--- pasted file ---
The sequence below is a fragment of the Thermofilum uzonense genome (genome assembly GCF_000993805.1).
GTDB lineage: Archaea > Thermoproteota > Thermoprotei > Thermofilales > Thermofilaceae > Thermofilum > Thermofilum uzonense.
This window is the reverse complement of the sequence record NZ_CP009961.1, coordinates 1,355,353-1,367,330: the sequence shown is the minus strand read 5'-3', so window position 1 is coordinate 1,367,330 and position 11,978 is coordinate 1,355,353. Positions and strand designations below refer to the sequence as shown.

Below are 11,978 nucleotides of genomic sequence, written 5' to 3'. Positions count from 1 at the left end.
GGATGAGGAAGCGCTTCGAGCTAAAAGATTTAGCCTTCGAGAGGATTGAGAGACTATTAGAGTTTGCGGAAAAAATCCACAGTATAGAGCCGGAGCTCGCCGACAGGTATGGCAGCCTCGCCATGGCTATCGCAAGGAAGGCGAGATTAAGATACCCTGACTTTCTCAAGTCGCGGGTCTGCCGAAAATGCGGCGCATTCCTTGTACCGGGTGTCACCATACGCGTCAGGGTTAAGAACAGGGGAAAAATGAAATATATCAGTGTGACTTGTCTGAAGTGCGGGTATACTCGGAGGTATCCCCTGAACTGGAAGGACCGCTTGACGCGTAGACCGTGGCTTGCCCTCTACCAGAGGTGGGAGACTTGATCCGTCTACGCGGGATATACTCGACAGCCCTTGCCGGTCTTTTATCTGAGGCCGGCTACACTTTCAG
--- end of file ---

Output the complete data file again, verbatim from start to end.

The sequence below is a fragment of the Thermofilum uzonense genome (genome assembly GCF_000993805.1).
GTDB lineage: Archaea > Thermoproteota > Thermoprotei > Thermofilales > Thermofilaceae > Thermofilum > Thermofilum uzonense.
This window is the reverse complement of the sequence record NZ_CP009961.1, coordinates 1,355,353-1,367,330: the sequence shown is the minus strand read 5'-3', so window position 1 is coordinate 1,367,330 and position 11,978 is coordinate 1,355,353. Positions and strand designations below refer to the sequence as shown.

Below are 11,978 nucleotides of genomic sequence, written 5' to 3'. Positions count from 1 at the left end.
GGATGAGGAAGCGCTTCGAGCTAAAAGATTTAGCCTTCGAGAGGATTGAGAGACTATTAGAGTTTGCGGAAAAAATCCACAGTATAGAGCCGGAGCTCGCCGACAGGTATGGCAGCCTCGCCATGGCTATCGCAAGGAAGGCGAGATTAAGATACCCTGACTTTCTCAAGTCGCGGGTCTGCCGAAAATGCGGCGCATTCCTTGTACCGGGTGTCACCATACGCGTCAGGGTTAAGAACAGGGGAAAAATGAAATATATCAGTGTGACTTGTCTGAAGTGCGGGTATACTCGGAGGTATCCCCTGAACTGGAAGGACCGCTTGACGCGTAGACCGTGGCTTGCCCTCTACCAGAGGTGGGAGACTTGATCCGTCTACGCGGGATATACTCGACAGCCCTTGCCGGTCTTTTATCTGAGGCCGGCTACACTTTCAG